Erase your past

The past does not exist.
This is what Jennifer has been telling me lately.
“Let go your past.”

When you let go your past, you’re letting go of everything that is in your past. You’ll be letting go of the anxiety, the stress, the suffering, the confusion, the abandonment, the disappointment.

The joy that you believe is in your past isn’t in your past at all.

All the good things that have happened in your past – the moments of triumph, the times when you were in love, when you were happy, when you experienced joy and laughter, the times when you felt safe – they are always with you. You cannot, no matter how hard you try, get rid of them.

The joyful things don’t belong to your past, they belong to your now. They’re your life force, your light, your energy field – your true self. All the rest is a dirty overcoat, which is trying to keep you in the past.

When you’re young, you have no past. You have yet to accumulate those things that will later try to keep you in the past – those things that you’ll dwell on: the mistakes, the failures, the rejections, the humiliations.

They’re yet to hobble you. So you can achieve things unfettered. Without thinking about the past. Without the spectre of failure, personal humiliation, rejection.

Later in life, the past inhabits you.
It inhibits you.

“Oh I can’t do that because last time I tried that, I failed.” or… “We’d better not take that financial risk because we tried that once before and we lost everything.” or… “things never worked out last time I tried that…”

The past can be insidious. In later life it can bring you to your knees. It can cripple you. The past can leave you old. And bitter. And cynical. It can leave you so moribund with fear you can’t get off the couch and step outside the house.

We all get stopped by our life. We all get reminded of our past.

But what if we erased our past? What if we were young again? What if we began to think like we thought when we were 26 years old. When nothing could stop us. When everything was possible…

What if we were unstoppable again? What if the past did not exist – and everything was fresh and new and possible again? Back then there were no barriers. There were no fears. There was only ever opportunity, which we took, brazenly.

We can step out of that dirty overcoat, and take on the bright shiny mantle of “now.”

But first we just need to let go of our past.

rocks and sunset

35 thoughts on “Erase your past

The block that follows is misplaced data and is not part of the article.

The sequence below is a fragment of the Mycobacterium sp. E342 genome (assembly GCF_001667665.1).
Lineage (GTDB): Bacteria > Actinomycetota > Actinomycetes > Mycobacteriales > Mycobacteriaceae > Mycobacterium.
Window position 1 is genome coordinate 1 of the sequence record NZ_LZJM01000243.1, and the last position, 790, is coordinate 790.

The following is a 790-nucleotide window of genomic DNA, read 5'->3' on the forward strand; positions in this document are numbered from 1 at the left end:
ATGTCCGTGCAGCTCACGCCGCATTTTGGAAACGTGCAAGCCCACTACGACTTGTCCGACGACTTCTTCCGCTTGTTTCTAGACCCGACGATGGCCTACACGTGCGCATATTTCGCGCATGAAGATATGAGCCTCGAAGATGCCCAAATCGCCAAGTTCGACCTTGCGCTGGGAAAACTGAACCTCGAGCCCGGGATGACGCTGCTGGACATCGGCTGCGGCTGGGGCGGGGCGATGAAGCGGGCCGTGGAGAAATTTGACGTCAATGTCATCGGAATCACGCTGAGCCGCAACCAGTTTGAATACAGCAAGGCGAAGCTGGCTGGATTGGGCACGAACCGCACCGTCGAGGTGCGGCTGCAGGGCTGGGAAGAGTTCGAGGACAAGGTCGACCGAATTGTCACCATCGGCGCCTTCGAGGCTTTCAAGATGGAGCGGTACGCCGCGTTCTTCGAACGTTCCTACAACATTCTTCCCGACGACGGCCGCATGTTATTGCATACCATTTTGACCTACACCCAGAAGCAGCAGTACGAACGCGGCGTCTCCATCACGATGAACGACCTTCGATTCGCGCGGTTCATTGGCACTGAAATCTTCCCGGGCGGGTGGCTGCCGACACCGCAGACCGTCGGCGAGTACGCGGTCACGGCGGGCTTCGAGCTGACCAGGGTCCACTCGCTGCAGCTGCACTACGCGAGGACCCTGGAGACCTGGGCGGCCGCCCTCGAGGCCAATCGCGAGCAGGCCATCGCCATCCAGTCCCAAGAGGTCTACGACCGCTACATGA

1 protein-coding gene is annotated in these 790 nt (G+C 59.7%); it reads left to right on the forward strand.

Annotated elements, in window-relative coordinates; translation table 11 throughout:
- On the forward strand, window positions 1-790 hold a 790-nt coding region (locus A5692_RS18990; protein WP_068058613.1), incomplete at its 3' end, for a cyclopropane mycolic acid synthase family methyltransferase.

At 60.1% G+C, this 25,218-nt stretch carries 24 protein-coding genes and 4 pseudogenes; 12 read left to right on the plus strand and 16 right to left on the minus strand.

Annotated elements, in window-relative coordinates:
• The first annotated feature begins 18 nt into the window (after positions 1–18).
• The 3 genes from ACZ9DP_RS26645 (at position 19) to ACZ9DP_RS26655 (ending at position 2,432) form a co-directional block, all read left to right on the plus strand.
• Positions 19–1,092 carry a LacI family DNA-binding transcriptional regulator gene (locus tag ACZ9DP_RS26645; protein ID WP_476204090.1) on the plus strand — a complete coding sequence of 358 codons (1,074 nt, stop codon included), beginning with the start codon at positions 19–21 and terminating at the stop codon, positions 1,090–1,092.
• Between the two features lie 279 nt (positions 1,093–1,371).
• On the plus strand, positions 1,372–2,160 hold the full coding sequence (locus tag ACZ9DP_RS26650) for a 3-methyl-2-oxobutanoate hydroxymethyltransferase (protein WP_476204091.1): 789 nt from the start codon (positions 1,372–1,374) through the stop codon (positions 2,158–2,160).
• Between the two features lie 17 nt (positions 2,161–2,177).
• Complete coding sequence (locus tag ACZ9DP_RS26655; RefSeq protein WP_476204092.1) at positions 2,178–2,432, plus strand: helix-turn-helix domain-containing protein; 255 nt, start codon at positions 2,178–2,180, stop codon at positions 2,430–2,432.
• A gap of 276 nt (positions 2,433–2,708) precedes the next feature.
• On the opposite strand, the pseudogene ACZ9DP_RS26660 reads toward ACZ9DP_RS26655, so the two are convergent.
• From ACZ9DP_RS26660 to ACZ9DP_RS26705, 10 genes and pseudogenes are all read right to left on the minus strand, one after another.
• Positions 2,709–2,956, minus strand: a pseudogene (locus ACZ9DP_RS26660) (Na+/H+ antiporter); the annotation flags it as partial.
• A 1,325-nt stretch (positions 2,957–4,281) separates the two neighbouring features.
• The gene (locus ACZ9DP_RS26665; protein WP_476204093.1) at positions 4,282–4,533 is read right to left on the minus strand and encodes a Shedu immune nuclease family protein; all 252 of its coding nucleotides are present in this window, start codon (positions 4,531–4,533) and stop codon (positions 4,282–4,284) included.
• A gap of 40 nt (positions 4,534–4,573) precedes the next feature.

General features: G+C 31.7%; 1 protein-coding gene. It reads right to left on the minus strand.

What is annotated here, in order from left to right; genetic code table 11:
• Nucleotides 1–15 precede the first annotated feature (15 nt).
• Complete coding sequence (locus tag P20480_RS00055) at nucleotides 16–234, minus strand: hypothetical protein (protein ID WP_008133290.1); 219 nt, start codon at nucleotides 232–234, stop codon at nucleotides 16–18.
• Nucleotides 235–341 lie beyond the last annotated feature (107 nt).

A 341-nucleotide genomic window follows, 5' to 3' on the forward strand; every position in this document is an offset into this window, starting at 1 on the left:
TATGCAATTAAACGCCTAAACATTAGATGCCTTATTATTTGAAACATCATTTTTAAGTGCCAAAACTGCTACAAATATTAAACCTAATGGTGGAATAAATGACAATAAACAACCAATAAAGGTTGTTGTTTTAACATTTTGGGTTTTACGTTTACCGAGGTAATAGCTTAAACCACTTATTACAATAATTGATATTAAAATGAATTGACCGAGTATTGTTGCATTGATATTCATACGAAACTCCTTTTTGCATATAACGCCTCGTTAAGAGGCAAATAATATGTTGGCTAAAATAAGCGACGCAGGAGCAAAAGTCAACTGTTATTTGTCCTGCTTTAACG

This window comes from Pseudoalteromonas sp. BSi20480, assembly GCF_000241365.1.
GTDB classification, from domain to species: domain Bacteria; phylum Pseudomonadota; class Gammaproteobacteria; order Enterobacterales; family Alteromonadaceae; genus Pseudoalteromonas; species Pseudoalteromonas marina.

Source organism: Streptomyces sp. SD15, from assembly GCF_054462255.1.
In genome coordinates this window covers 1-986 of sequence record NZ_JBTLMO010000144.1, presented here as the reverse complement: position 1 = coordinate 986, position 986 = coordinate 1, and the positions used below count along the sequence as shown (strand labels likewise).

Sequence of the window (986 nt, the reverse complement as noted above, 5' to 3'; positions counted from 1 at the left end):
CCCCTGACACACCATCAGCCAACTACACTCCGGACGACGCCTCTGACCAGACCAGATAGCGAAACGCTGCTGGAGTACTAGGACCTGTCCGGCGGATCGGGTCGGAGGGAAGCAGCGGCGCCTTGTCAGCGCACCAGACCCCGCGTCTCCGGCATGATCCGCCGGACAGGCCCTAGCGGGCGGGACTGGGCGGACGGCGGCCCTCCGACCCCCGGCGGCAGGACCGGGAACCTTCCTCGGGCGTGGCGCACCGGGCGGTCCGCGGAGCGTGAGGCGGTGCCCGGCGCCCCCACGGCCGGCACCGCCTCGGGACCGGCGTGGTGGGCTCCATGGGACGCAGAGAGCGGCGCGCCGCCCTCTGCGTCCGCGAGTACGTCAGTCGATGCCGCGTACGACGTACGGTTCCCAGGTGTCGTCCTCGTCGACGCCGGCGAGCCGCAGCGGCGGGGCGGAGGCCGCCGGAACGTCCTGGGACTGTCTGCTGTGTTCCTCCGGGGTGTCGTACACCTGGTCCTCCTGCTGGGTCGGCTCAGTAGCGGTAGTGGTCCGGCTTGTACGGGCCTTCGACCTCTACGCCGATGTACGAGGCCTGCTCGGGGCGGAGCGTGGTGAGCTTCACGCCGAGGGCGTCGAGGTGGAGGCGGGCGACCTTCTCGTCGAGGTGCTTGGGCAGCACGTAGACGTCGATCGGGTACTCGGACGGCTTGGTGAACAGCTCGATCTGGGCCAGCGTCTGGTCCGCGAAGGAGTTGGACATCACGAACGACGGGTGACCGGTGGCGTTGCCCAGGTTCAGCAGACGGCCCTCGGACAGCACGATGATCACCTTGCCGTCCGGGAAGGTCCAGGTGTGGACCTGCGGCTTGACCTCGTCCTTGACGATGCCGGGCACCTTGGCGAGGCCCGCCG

1. Thanks, Jennifer (through Bill – and I LOVE that photo!). You’re so right and it’s so not easy (necessarily) to do. At times I just need to re-read ‘Tuesdays with Morrie’ (by Mitch Albom) and it falls into place again 🙂


  2. Hi Bill and Jen – just last week I was at a book talk given by Ailsa Piper and Monsignor Tony Doherty which focussed on this exact subject. Ailsa used the analogy of ‘scars’ (the bad stuff) from our lives to illustrate her point. It was very powerful. THIS IS TOO. You’ve both given us all something very special – thank you.


  3. One of the joys of aging is an increased appreciation of each new day and a decreased concern about what has gone before. You realize you will never be the smartest, cutest, richest girl on the block so deal with it and celebrate what you’ve got – today: a healthy body, a love of adventure, supportive family. Fear is as harmful as regret. Get over it. Take your vitamins, eat the damn kale, keep moving, hang out with positive people. I’ve found the “September (or October or November ) of My Years” isn’t so bad. It bests the alternative;-)

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  4. That old cliche that the past is gone and the future never comes is so very true. Living in the past is like going through life with shackels. We are products of the sum total of our past life experiences, but none get a redo. Today is all we have, regardless of what we think. Live in the NOW. Simple but not easy. 😦


    • It’s a fascinating concept Lynda isn’t it. Think like you thought when you were 26 years old. There’s a lot of good sense in that! Bill


  5. Wow. This is so strange. I was talking just last night about this with a friend. I’m facing making some life changes and don’t want to deal with the agro. He said that everything up to now was just in my memory bank and that I shouldn’t let that influence my “now”. I am in awe that your post on this came at just such a time.

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    • Hi Donna. I had to re read this post and check what time it was sent to make sure it wasn’t me that put it here. This same thing happened to me. Going through some big changes and a good friend told me the same thing. Let go of the past and live in the now. Good luck with your changes.



    • I was always confused by Back to the Future Lynda – 🙂 I guess you’re right. We leave on a Friday and we get in on a Friday. I love that about coming to America!! Not long now till we meet up with you and Dale! Bill